Beyond certification, Cocoa for Good seeks to address the most pressing issues facing cocoa-growing communities. The strategy is to target four key areas: increase family access to good nutrition, elimination of child labor and increase youth access to education opportunities, increase household incomes for women and men, zero deforestation and increased agroforestry. The announcement came with a $500 million commitment by 2030 and like Mondelēz International and Mars, aligns its strategy to contribute to the goals of the United Nations Sustainable Development Goals.[38]

Chocolate Brands include: M&M, Snickers, Twix, Dove, Milky Way, etc.
Certification is conducted by Utz, Fairtrade, and Rainforest Alliance.

In September of 2017, Mars announced its Sustainable in a Generation Plan, with a pledge to invest $1 billion over the next few years to address threats such as climate change, poverty in its value chain, and scarcity of resources.[39] This is across all their raw products, not just cocoa. Oxfam will serve as an advisor to their Farmer Income Lab, which aligns with the United Nations Sustainability Development Goal 1 (no poverty). The Farmer Income Lab will seek to create solutions through research for farmers working in Mars’ supply chain in developing countries.[40] Other actions include improving cocoa farming methods, pests and disease prevention, and unlocking the cocoa genome.[41] Engagement with others actors in the cocoa industry is also key, such as the World Cocoa Foundation and CocoaAction. Mars’ Chief Sustainability & Health and Wellbeing Officer, Barry Parkin, also serves as Chairman of World Cocoa Foundation.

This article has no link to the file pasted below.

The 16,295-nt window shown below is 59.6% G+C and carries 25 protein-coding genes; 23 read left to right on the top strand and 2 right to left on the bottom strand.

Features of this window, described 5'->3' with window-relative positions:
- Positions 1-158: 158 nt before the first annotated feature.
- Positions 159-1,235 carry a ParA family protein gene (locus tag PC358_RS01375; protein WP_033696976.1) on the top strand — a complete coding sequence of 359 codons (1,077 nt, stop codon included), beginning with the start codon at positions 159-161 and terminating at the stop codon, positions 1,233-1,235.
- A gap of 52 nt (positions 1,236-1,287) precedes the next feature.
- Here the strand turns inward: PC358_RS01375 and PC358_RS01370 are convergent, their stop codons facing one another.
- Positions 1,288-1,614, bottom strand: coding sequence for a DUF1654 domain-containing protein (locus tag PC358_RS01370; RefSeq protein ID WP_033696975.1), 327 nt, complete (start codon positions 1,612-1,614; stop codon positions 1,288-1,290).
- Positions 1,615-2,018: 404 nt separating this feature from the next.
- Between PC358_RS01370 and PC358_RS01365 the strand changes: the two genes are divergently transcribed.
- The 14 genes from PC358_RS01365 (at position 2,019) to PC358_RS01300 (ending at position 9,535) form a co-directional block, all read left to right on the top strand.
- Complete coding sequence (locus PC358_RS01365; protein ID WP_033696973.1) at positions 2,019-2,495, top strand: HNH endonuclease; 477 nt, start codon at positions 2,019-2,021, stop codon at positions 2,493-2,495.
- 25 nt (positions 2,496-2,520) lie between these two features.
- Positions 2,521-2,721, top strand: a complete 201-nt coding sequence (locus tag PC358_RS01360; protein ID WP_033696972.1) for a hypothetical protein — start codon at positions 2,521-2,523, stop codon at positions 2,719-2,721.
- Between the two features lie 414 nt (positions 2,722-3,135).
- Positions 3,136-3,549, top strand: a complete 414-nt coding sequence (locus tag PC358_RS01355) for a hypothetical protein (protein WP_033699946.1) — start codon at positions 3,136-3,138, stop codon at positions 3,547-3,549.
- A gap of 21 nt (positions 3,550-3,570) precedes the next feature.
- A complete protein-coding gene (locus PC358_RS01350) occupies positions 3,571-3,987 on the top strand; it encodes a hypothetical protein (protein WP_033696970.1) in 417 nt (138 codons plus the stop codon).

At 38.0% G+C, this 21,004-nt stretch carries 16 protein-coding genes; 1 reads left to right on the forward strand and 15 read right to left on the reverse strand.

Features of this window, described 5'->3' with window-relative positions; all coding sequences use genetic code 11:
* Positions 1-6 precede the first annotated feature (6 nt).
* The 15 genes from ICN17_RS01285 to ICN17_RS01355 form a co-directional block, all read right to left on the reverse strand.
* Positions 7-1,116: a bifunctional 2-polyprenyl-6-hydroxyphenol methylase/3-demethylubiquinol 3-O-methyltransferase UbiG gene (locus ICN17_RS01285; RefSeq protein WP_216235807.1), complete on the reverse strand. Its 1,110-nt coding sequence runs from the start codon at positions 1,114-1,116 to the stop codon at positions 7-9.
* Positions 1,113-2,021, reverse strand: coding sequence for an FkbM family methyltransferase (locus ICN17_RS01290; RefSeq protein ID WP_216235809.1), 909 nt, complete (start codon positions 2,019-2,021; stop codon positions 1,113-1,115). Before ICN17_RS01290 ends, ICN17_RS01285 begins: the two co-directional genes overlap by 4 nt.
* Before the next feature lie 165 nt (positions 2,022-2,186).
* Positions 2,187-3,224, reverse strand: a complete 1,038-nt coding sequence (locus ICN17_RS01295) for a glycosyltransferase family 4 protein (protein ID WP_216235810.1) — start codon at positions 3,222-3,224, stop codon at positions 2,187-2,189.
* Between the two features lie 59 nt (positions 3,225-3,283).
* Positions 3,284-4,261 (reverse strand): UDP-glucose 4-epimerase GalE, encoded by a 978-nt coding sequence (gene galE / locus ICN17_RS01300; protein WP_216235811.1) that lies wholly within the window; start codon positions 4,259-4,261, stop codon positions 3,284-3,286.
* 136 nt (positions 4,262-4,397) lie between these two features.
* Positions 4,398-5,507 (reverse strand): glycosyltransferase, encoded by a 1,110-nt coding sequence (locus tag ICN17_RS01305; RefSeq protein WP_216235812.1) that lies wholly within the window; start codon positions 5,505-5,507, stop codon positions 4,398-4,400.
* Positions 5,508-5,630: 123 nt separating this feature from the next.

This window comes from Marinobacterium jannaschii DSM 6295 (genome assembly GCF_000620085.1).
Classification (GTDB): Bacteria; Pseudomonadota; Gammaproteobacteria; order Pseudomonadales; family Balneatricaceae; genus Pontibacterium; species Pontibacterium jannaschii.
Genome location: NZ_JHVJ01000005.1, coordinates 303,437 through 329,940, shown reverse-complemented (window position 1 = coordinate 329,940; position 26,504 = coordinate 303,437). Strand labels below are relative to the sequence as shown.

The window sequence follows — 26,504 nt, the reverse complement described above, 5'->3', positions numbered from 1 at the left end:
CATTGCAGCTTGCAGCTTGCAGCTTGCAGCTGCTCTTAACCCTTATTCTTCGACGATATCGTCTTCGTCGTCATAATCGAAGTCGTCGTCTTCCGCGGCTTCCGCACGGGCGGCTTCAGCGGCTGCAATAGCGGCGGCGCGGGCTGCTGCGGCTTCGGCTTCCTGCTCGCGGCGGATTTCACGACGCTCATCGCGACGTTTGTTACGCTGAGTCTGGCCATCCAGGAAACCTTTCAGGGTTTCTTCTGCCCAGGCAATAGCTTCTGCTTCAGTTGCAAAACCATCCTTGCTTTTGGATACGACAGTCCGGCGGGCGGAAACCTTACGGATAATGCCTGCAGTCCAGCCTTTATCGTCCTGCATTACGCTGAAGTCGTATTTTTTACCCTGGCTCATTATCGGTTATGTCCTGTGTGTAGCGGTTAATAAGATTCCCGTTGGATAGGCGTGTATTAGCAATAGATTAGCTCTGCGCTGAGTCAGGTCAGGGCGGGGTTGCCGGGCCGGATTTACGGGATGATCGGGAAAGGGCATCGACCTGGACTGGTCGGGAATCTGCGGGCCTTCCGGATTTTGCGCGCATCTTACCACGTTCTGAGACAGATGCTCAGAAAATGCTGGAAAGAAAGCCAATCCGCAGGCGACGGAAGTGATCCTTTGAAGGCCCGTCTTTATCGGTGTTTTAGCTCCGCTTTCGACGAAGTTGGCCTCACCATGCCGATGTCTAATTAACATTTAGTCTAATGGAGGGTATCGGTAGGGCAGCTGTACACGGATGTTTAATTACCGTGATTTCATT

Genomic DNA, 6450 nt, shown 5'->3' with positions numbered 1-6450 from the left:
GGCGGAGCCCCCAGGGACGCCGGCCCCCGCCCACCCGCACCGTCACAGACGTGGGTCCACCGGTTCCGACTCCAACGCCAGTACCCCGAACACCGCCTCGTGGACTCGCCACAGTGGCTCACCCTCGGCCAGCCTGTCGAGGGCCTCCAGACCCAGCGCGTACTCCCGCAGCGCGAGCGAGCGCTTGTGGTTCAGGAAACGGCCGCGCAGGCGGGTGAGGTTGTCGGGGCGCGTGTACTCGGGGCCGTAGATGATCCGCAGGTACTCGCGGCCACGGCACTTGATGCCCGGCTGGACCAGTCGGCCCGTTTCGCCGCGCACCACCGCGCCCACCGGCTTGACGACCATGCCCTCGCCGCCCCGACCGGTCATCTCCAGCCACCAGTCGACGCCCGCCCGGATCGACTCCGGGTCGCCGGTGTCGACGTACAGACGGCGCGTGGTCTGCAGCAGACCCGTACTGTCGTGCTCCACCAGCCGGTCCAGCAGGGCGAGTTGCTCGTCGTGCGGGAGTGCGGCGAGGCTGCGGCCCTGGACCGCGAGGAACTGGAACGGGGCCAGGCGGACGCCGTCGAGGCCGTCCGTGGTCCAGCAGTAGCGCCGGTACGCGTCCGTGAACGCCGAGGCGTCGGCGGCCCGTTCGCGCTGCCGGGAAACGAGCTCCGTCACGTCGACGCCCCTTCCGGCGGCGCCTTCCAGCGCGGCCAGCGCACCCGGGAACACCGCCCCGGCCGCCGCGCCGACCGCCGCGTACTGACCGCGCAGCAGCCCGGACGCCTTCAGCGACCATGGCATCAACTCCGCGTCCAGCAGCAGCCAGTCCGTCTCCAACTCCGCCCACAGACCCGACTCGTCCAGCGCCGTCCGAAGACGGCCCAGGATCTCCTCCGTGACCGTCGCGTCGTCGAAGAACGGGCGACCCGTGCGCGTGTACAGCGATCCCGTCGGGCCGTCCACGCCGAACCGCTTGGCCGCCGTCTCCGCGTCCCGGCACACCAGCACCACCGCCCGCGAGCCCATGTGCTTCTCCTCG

Mars, Cocoa Sustainability
Figure 14: Mars identifies that 5 million cocoa farmers are impacted, but focuses mainly on addressing technology issues in farmer in a belief it will fix the social challenges that farmers face, such as a extreme poverty, child labor, and infrastructure concerns included in other sustainability plans.[47]